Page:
- James Preston Allen
Strike: Did UTLA settle too soon?
By James Preston Allen, Publisher
To understand the historical significance of the recent teachers’ strike against Los Angeles Unified School District I direct you to a PBS documentary that aired a few weeks ago about the Latino student uprising in East Los Angeles in 1967-68. It’s online at https://tinyurl.com/KCET-EastLA-Student-Walkouts.
The film captures the beginning of a long march towards justice and equity in public education for racial and ethnic minorities who now comprise the majority of Los Angeles Unified students.
Since that time 50 years ago, there has been a slow but intentional disinvestment in public schools from K-12 and the California State college and the University of California system. Remember, this was the era of Gov. Ronald Reagan, and later the anti property tax measure Proposition 13.
Both were intent on downsizing government and defunding education. This was the dawn of rising college tuitions and the militarized crackdown on student protests in both high schools and colleges born of the realization that a well educated underclass was harder to oppress. These uppity Mexican kids wanted to have the same academic opportunities as the white kids. This seemed to be and actually was the perspective of the all white school board, not just in Los Angeles, but across America at that time.
Reagan’s legacy of cracking down on student demonstrations, closing the state mental health facilities and starting down the path of building more prisons while not investing in schools are with us still reminders of this pivotal time of conflict that arose out of the Vietnam War, Civil Rights and the reactionary response to both. We are only now beginning to unwind the inequities of those misplaced policies, anti-union efforts and racial injustices. Did the UTLA strike go far enough in redressing these grievances?
Clearly, during the course of the intervening years, more people of color have become educated and become teachers, administrators and even elected school board members. Yet the systemic pressure to defund public education persists. We spend far more to keep people incarcerated in California than we spend on educating students who are not in prison.
Only now are we beginning to think about the costs these wrong-headed policies have brought us. Just think about this: from 1982 to 2000, California’s prison population increased 500 percent. To accommodate this growth, the state of California built 23 new prisons at a cost of $280 million to $350 million apiece and grew the number of inmates to a peak of 173,942 in 2006.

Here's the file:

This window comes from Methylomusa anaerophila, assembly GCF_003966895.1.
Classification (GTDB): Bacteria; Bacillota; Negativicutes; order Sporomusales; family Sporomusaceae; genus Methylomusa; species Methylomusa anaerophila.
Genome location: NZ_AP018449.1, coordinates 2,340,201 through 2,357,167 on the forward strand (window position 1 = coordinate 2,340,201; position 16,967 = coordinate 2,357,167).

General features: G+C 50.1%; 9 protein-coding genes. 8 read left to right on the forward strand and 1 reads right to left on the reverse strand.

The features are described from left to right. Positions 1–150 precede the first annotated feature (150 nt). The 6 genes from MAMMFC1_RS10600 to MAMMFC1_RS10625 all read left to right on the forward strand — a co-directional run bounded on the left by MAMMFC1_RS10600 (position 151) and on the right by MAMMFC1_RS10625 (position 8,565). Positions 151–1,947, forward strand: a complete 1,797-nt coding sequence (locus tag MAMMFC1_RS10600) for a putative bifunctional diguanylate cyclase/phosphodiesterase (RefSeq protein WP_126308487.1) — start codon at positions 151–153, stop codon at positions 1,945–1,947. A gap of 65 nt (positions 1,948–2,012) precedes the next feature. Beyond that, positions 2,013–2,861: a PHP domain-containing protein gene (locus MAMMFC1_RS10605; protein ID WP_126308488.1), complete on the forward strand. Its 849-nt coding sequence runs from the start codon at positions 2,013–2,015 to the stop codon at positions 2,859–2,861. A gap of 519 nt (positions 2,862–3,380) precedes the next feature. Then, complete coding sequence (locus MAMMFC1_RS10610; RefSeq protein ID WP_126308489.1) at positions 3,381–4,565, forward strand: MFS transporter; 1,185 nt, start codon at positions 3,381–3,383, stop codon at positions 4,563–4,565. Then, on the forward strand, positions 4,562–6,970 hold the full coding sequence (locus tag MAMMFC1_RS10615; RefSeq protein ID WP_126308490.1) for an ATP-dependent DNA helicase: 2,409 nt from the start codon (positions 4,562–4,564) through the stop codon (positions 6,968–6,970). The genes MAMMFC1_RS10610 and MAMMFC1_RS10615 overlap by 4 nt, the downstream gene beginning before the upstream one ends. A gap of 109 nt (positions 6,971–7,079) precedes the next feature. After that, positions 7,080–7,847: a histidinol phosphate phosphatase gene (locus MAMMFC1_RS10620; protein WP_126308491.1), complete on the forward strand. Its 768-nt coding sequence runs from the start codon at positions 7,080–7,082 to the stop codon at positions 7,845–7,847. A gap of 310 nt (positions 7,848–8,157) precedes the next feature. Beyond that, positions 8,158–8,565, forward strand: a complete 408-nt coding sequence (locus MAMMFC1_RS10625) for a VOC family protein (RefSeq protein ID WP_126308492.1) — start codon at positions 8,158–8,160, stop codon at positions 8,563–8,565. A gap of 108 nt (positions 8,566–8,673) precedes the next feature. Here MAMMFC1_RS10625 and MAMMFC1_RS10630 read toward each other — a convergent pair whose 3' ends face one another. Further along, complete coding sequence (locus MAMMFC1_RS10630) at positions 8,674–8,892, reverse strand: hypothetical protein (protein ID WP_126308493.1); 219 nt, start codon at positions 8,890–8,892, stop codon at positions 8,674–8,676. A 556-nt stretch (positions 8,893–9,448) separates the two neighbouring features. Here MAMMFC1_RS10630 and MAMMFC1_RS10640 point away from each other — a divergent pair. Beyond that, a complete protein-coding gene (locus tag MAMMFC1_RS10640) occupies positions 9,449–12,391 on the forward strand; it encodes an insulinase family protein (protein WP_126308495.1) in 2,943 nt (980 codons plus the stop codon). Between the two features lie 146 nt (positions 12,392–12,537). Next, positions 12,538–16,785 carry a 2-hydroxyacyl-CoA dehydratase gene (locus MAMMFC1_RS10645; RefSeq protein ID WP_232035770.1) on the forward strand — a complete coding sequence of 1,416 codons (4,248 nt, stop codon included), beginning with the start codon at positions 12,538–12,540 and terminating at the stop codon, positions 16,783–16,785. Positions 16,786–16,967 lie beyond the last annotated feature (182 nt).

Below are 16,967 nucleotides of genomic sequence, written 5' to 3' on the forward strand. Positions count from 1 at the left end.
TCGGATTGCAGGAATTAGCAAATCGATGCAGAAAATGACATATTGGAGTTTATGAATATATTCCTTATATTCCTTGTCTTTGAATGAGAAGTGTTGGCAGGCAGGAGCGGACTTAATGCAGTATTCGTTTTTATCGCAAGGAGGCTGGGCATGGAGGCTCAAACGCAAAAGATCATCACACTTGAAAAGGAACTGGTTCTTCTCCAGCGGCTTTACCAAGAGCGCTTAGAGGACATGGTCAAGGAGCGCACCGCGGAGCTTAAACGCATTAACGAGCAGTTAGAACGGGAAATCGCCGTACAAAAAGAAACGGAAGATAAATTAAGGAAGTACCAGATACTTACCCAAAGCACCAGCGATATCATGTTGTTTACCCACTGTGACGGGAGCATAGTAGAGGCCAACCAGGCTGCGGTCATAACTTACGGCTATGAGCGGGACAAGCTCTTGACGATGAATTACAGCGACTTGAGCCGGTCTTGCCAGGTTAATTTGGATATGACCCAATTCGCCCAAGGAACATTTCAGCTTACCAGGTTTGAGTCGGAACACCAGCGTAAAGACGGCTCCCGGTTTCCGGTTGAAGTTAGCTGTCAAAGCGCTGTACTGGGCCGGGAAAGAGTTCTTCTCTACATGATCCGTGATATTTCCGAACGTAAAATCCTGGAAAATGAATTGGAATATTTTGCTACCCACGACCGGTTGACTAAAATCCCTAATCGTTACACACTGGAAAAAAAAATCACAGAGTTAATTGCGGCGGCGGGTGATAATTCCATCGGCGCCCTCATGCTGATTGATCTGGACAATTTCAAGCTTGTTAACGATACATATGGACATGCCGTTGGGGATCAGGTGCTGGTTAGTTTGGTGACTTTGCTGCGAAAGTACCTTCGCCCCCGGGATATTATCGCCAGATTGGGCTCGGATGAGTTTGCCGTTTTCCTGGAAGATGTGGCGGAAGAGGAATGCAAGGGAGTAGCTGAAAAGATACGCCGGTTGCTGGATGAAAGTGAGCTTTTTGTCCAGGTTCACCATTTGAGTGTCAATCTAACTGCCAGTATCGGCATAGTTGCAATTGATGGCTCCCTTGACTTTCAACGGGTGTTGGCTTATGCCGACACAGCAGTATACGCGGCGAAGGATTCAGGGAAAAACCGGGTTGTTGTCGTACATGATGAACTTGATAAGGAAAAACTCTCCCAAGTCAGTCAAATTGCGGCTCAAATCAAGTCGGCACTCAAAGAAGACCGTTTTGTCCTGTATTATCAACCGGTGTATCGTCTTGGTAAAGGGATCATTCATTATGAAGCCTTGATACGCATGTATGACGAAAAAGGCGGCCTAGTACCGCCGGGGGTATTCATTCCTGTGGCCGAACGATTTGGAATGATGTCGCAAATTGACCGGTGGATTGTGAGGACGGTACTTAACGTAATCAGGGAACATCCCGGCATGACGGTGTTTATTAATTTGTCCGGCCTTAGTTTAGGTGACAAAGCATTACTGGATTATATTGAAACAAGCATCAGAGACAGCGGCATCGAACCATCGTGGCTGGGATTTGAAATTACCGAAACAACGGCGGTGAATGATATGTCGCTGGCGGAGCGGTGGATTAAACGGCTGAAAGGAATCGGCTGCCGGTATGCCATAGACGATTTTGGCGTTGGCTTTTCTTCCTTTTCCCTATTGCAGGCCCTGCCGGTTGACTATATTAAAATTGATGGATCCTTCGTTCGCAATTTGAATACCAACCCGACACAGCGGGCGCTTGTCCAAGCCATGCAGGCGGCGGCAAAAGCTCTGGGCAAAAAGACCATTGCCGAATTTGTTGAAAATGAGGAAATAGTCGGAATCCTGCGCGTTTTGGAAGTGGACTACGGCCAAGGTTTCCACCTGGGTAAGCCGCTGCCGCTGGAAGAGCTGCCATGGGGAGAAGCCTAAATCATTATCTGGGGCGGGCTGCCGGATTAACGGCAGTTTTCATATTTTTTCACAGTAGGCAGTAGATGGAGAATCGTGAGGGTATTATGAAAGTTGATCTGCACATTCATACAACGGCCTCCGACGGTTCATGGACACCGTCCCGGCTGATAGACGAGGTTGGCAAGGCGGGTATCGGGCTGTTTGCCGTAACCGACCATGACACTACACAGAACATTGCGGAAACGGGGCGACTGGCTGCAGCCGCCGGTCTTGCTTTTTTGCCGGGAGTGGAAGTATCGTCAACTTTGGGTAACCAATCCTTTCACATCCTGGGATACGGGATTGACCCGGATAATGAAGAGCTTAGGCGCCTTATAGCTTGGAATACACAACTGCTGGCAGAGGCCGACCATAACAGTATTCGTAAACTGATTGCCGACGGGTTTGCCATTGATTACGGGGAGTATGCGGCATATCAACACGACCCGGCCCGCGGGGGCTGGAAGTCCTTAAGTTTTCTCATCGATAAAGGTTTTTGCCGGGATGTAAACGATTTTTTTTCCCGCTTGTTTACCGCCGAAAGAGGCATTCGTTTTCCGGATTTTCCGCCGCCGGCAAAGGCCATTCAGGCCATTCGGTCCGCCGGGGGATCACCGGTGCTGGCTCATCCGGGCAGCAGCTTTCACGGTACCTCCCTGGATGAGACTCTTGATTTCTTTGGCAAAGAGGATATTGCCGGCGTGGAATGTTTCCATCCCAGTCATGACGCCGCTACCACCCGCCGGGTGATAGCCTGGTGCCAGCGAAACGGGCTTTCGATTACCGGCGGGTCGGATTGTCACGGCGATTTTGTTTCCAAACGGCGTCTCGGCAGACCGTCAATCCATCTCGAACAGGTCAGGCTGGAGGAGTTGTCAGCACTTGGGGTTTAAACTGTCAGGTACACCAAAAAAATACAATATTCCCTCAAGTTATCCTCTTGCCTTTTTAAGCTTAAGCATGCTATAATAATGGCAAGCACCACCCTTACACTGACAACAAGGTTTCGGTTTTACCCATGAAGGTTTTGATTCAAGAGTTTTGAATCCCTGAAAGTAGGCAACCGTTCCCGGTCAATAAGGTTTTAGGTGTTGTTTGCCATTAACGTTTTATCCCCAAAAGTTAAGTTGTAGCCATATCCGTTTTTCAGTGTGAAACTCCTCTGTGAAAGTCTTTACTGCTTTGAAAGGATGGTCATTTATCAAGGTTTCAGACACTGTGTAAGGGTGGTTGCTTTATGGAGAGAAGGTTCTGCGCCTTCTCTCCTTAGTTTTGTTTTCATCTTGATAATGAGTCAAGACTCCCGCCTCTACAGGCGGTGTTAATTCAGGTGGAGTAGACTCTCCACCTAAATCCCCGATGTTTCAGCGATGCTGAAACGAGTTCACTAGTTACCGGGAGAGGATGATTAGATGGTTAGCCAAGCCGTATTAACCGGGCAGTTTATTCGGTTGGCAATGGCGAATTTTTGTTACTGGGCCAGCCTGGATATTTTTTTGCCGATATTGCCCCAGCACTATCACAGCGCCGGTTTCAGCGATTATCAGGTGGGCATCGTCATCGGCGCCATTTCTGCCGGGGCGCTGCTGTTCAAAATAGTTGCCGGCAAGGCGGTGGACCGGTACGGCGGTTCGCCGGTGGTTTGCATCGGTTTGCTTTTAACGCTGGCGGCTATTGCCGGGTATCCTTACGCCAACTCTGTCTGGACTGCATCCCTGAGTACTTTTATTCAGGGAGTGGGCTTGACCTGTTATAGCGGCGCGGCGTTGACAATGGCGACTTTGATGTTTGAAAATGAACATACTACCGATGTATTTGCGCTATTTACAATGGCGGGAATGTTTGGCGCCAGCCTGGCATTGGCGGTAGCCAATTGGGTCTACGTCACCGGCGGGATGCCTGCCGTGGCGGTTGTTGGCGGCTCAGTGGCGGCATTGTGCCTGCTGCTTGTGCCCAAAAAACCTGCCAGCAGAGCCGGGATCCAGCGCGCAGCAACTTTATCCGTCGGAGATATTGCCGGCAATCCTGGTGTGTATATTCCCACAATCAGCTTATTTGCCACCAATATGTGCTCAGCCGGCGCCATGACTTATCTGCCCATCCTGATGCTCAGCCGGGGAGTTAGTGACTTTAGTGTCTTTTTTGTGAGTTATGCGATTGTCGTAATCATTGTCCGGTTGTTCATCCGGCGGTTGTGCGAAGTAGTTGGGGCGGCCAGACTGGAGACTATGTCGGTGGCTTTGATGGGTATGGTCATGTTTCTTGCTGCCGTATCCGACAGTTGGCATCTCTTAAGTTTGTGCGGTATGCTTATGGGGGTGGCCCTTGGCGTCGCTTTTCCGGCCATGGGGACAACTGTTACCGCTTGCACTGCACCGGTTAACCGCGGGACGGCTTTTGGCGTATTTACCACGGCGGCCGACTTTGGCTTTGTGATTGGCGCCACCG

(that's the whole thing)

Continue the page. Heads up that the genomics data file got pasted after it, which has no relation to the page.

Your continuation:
This was precisely the time period when conservatives started to criticize public education as being inadequate and began the effort to privatize it. This was not a coincidence. Remember, the highest percentage of inmates are Latino (39.8 percent) and black (28.9 percent), with just 25.2 percent white. Since this does not reflect the demographic breakdown of California’s general population, where does this inequity start? It begins in our public schools.
The importance of the just-concluded UTLA strike is that for the first time in 30 years the teachers union stood up to the power structure and demanded a fundamental change in the equation of funding and services for students. The vast majority of parents and the community came out in solidarity with them. This is a learning moment. This is a time for real change. Did UTLA get the change they demanded? The answer is probably, “kind of, sort of.” I’m not sure UTLA, even now, realizes the political power it holds.
This is the moment in which a truly cultural shift can occur, returning control of public schools to the public. But the parents weren’t invited into Mayor Garcetti’s mediated bargaining room at City Hall. The demands on the LAUSD needed to include actually opening up the schools to the communities they serve. All of these campuses should be open for extended learning experiences in the 1,322 neighborhoods in which they are located.
These schools are surrounded by chain link fences that resemble prisons more than schools. The gates should be unlocked to the community for more than a few hours to provide community access for acceptable public activities, adult education and public meeting space. Los Angeles’ public schools need to have meaningful and empowered public engagement and oversight — not window dressing parent committees.
If our school system is going to be the foundation of democracy, which literacy and knowledge truly are, then what better way to teach civic engagement than to give local communities real oversight of schools? Yes, class size actually matters, as does balancing the budget, but returning real authority to local school councils of concerned parents, teachers and administrators would go a long way to stem the flow of dissatisfied parents to charter schools.
In the end, both UTLA and LAUSD need to engage with the communities they serve by opening up the gates of education and allow for the creative efforts and aspirations of students and parents to change the system. The union has shown it can get organized and mobilize the community for the greater good. But can anyone tell if there’s a vision beyond this contract?
Can we really turn around the trend of the past 50 years to reinvest in public schools and make them the best learning places? I believe UTLA did not go far enough or wait for the best offer.